M LUNG NGS
EGFR, KRAS, BRAF, NRAS,
NSCLC adenocarcinoma; EGFR, KRAS, BRAF NRAS gene hotspot mutations
Next Generation Sequencing Targeted HotSpots
QIAGEN® Human Tumor Actionable Mutations Panel (GeneRead™ DNAseq Targeted Panels V2) for targeted enrichment
Formalin Fixed Paraffin Embedded tissue block
3 slides (3-5 uM) per marker on adhesion glass
NOTE: Include a surgical pathology report with the sample
Ship ambient. Protect from extreme temperature with an ice pack. Separate ice pack from specimen
Insufficient DNA content ; Inadequate fixation; Improper labeling
This sequencing panel is useful in determining eligibility for tyrosine kinase inhibitor (TKI) therapy in patients with non-small cell lung cancer (NSCLC). The EGFR mutation is present in 10-15% of lung adenocarcinomas, and predicts response to drugs such as erlotinib. This test covers actionable regions of exons 18-21, including the T790M mutation which predicts resistance to TKI therapy.
The KRAS mutation is present in 15-30% of lung adenocarcinomas, and is seen in both former/current smokers and non-smokers. KRAS mutations are most often associated with tumors that are wild type for EGFR and ALK, and the mutation is most commonly seen in lung tumors with mucinous histology. The role of KRAS in prediction of response to TKI therapy is unknown at this time.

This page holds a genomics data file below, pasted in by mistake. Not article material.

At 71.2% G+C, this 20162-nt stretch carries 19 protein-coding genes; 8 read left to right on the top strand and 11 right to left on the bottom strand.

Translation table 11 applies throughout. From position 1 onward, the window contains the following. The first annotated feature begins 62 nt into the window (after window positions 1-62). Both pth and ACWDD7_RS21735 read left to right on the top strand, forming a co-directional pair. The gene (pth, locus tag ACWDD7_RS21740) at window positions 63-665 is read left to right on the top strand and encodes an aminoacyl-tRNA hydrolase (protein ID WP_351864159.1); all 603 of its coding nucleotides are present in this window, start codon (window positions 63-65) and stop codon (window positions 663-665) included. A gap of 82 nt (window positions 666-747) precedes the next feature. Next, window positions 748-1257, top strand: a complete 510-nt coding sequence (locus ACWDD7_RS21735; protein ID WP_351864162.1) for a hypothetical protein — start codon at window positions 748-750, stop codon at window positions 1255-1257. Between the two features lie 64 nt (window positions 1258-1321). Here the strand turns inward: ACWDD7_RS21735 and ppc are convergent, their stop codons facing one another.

BRAF mutations are found in 1-4% of all NSCLC, and mostly in adenocarcinomas. The mutation is most prevalent in former/current smokers. While the V600E mutation is the predominant BRAF abnormality seen in melanoma, mutations within multiple other positions in the BRAF kinase domain have been identified in lung cancers.
NRAS mutations are present in ~1% of lung cancers. While patient response to TKI therapy is unknown at this time, in vitro studies have shown response to TKI’s in cell lines harboring the NRAS mutation.
This panel utilizes next-generation sequencing (NGS) techniques. Compared to multiple PCR and Sanger sequencing assays, this test can assess mutation status in multiple genes simultaneously, thereby reducing the risk of sample exhaustion in small biopsy specimens. Furthermore, by performing this assay as a panel, it minimizes the turnaround time associated with multiple reflex-based methods. An additional advantage of NGS technology is its ability to cover regions of genes not typically covered by common PCR techniques. The resultant reports contain up-to-date and relevant clinical trial information regarding the detected abnormalities, which simplifies therapeutic decisions for physicians.
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